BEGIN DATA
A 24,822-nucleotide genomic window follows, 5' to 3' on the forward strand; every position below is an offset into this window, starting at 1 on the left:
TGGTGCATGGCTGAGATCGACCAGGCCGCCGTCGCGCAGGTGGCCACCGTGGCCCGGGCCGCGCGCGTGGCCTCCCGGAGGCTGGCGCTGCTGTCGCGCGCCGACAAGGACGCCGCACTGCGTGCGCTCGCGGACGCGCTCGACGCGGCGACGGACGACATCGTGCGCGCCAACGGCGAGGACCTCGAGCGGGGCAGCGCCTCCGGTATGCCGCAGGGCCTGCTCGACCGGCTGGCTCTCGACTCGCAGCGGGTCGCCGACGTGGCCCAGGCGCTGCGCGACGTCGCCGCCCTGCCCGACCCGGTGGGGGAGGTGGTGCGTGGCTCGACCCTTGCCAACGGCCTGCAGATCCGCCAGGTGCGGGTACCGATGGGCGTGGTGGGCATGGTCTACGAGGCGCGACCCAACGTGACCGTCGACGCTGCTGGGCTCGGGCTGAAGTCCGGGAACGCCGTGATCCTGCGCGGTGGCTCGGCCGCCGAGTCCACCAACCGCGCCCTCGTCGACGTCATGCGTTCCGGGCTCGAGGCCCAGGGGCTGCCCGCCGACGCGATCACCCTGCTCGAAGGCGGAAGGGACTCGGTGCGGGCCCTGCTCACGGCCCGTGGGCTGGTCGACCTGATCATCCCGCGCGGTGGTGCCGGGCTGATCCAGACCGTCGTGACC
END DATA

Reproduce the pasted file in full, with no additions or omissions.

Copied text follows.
A 24,822-nucleotide genomic window follows, 5' to 3' on the forward strand; every position below is an offset into this window, starting at 1 on the left:
TGGTGCATGGCTGAGATCGACCAGGCCGCCGTCGCGCAGGTGGCCACCGTGGCCCGGGCCGCGCGCGTGGCCTCCCGGAGGCTGGCGCTGCTGTCGCGCGCCGACAAGGACGCCGCACTGCGTGCGCTCGCGGACGCGCTCGACGCGGCGACGGACGACATCGTGCGCGCCAACGGCGAGGACCTCGAGCGGGGCAGCGCCTCCGGTATGCCGCAGGGCCTGCTCGACCGGCTGGCTCTCGACTCGCAGCGGGTCGCCGACGTGGCCCAGGCGCTGCGCGACGTCGCCGCCCTGCCCGACCCGGTGGGGGAGGTGGTGCGTGGCTCGACCCTTGCCAACGGCCTGCAGATCCGCCAGGTGCGGGTACCGATGGGCGTGGTGGGCATGGTCTACGAGGCGCGACCCAACGTGACCGTCGACGCTGCTGGGCTCGGGCTGAAGTCCGGGAACGCCGTGATCCTGCGCGGTGGCTCGGCCGCCGAGTCCACCAACCGCGCCCTCGTCGACGTCATGCGTTCCGGGCTCGAGGCCCAGGGGCTGCCCGCCGACGCGATCACCCTGCTCGAAGGCGGAAGGGACTCGGTGCGGGCCCTGCTCACGGCCCGTGGGCTGGTCGACCTGATCATCCCGCGCGGTGGTGCCGGGCTGATCCAGACCGTCGTGACC